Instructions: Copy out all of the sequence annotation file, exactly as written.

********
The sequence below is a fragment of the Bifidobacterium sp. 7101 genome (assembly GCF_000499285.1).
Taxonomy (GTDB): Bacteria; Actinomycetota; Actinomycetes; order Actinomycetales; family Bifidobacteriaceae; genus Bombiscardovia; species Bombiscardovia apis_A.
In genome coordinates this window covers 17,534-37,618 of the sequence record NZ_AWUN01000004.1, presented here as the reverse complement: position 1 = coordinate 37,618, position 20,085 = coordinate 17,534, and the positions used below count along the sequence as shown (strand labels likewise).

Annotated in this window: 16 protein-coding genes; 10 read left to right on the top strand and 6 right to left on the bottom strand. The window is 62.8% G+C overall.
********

The sequence below is a fragment of the Bifidobacterium sp. 7101 genome (assembly GCF_000499285.1).
Taxonomy (GTDB): Bacteria; Actinomycetota; Actinomycetes; order Actinomycetales; family Bifidobacteriaceae; genus Bombiscardovia; species Bombiscardovia apis_A.
In genome coordinates this window covers 17,534-37,618 of the sequence record NZ_AWUN01000004.1, presented here as the reverse complement: position 1 = coordinate 37,618, position 20,085 = coordinate 17,534, and the positions used below count along the sequence as shown (strand labels likewise).

Annotated in this window: 16 protein-coding genes; 10 read left to right on the top strand and 6 right to left on the bottom strand. The window is 62.8% G+C overall.